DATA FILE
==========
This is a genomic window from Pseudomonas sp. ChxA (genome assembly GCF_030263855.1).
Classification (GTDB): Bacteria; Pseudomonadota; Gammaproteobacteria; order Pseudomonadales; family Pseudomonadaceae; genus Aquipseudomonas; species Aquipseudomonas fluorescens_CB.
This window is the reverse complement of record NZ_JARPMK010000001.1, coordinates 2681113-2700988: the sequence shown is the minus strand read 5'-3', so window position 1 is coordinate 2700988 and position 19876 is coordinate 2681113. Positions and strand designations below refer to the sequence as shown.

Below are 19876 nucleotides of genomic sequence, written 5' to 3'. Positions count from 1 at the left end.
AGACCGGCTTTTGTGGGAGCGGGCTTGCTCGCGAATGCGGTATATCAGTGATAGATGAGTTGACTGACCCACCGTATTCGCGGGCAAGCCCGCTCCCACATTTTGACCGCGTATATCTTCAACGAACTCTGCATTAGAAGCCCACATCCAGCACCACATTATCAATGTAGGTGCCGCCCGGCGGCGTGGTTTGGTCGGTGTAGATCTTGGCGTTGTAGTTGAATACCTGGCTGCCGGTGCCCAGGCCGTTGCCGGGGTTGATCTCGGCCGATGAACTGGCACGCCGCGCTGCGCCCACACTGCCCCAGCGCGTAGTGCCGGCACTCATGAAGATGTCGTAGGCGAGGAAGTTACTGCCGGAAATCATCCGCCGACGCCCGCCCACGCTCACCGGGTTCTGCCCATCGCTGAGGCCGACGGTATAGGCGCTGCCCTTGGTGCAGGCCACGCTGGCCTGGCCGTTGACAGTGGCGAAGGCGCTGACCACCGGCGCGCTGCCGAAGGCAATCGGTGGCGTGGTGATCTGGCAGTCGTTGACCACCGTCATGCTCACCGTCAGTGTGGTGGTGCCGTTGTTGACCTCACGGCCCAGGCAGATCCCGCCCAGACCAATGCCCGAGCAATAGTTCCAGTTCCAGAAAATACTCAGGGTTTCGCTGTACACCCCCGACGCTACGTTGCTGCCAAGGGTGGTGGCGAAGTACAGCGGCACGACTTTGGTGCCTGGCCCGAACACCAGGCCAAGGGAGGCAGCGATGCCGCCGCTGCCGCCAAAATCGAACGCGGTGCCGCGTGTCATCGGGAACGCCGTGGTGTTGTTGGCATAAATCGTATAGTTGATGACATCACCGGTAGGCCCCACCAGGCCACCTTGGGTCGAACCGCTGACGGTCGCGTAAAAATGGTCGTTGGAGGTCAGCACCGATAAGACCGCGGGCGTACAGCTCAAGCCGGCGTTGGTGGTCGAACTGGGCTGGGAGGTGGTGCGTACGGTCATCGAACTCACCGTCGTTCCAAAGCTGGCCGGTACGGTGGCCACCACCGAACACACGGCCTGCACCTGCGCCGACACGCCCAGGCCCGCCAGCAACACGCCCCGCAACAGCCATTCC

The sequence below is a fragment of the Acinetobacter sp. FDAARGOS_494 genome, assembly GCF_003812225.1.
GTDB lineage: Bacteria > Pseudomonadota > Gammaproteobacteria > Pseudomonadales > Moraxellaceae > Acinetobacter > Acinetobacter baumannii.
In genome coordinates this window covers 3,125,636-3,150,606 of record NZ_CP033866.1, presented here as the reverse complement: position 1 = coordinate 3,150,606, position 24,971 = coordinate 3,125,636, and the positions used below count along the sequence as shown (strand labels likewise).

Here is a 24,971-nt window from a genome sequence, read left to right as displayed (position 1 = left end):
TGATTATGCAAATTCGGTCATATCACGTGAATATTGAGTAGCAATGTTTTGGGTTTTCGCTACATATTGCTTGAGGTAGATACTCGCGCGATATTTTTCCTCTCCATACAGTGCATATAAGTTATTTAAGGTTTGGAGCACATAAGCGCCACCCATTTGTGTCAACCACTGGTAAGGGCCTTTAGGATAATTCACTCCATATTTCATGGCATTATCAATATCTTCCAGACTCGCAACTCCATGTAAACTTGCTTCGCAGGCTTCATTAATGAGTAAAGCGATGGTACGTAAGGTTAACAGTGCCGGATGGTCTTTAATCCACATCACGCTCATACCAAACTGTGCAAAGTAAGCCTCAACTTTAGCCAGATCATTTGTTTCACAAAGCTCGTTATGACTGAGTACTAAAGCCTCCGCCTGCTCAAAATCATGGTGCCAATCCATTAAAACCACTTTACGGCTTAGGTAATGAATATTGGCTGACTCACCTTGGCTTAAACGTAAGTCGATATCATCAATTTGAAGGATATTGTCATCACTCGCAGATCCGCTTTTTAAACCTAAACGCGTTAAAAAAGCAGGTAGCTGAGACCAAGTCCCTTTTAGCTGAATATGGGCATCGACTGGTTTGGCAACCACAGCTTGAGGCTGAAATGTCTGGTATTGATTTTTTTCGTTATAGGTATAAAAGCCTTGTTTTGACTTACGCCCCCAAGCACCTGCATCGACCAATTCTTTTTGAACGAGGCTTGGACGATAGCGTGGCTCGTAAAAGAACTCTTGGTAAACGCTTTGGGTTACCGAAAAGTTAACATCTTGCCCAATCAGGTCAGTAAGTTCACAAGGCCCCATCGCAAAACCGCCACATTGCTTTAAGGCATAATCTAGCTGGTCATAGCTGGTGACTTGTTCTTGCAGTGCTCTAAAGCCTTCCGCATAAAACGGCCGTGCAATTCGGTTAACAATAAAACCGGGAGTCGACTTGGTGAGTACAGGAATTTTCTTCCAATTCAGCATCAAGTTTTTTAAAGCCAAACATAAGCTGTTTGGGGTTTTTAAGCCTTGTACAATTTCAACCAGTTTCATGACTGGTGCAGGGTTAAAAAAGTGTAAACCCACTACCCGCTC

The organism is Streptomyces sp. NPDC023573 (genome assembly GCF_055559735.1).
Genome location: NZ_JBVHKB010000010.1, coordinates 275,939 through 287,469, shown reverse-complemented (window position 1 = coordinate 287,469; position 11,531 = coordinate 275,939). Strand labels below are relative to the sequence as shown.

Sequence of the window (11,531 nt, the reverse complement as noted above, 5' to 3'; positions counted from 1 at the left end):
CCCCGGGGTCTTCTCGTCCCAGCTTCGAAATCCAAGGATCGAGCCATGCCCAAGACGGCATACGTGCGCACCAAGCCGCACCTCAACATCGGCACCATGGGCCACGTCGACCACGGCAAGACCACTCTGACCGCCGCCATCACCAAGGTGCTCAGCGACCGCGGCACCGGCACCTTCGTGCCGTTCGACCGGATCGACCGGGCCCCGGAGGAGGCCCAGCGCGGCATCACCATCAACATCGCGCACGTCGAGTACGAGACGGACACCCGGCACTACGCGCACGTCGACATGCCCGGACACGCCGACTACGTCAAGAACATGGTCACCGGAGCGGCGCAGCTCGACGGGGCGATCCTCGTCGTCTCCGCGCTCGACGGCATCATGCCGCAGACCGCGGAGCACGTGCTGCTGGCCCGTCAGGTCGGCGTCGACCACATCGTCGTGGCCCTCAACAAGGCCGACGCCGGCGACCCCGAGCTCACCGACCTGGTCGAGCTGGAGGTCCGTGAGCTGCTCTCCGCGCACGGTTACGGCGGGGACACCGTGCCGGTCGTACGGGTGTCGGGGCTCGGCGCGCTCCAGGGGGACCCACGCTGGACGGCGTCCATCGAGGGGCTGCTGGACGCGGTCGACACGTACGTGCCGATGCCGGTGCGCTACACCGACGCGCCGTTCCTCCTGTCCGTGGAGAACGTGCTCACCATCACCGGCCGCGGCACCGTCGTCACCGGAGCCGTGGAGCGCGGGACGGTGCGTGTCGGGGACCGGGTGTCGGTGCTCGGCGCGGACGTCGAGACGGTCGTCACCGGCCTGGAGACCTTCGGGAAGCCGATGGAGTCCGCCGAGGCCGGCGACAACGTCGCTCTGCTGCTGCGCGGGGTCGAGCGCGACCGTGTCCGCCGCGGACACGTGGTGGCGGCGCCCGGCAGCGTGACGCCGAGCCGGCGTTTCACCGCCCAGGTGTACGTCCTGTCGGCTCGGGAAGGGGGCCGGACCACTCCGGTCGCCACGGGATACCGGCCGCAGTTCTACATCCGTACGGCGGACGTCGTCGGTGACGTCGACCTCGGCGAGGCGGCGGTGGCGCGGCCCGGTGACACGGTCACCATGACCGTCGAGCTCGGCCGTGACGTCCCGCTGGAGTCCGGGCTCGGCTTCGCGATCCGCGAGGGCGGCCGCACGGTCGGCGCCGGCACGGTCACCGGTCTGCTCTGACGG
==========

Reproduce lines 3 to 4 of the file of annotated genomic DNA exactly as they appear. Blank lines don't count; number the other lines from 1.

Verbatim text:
This window is the reverse complement of record NZ_JARPMK010000001.1, coordinates 2681113-2700988: the sequence shown is the minus strand read 5'-3', so window position 1 is coordinate 2700988 and position 19876 is coordinate 2681113. Positions and strand designations below refer to the sequence as shown.

Below are 19876 nucleotides of genomic sequence, written 5' to 3'. Positions count from 1 at the left end.